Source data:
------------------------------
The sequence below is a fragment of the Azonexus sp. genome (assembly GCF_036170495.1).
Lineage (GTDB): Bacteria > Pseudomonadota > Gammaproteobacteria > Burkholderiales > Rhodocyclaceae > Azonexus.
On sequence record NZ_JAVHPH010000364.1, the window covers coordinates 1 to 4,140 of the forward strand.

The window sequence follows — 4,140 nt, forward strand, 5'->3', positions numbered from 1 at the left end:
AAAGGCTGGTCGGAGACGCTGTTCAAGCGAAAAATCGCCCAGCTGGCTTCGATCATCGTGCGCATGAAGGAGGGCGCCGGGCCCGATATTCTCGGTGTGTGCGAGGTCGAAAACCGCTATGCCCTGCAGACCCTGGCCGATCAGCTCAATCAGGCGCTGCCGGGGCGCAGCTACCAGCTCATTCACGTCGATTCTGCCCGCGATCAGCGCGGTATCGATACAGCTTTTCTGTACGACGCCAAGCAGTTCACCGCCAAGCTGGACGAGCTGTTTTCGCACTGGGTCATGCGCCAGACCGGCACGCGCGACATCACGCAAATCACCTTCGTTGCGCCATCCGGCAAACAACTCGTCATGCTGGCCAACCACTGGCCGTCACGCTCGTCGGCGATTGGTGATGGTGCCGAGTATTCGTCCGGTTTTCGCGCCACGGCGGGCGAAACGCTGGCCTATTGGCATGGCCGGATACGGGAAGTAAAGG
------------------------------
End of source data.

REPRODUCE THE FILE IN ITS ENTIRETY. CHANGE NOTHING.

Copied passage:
The sequence below is a fragment of the Azonexus sp. genome (assembly GCF_036170495.1).
Lineage (GTDB): Bacteria > Pseudomonadota > Gammaproteobacteria > Burkholderiales > Rhodocyclaceae > Azonexus.
On sequence record NZ_JAVHPH010000364.1, the window covers coordinates 1 to 4,140 of the forward strand.

The window sequence follows — 4,140 nt, forward strand, 5'->3', positions numbered from 1 at the left end:
AAAGGCTGGTCGGAGACGCTGTTCAAGCGAAAAATCGCCCAGCTGGCTTCGATCATCGTGCGCATGAAGGAGGGCGCCGGGCCCGATATTCTCGGTGTGTGCGAGGTCGAAAACCGCTATGCCCTGCAGACCCTGGCCGATCAGCTCAATCAGGCGCTGCCGGGGCGCAGCTACCAGCTCATTCACGTCGATTCTGCCCGCGATCAGCGCGGTATCGATACAGCTTTTCTGTACGACGCCAAGCAGTTCACCGCCAAGCTGGACGAGCTGTTTTCGCACTGGGTCATGCGCCAGACCGGCACGCGCGACATCACGCAAATCACCTTCGTTGCGCCATCCGGCAAACAACTCGTCATGCTGGCCAACCACTGGCCGTCACGCTCGTCGGCGATTGGTGATGGTGCCGAGTATTCGTCCGGTTTTCGCGCCACGGCGGGCGAAACGCTGGCCTATTGGCATGGCCGGATACGGGAAGTAAAGG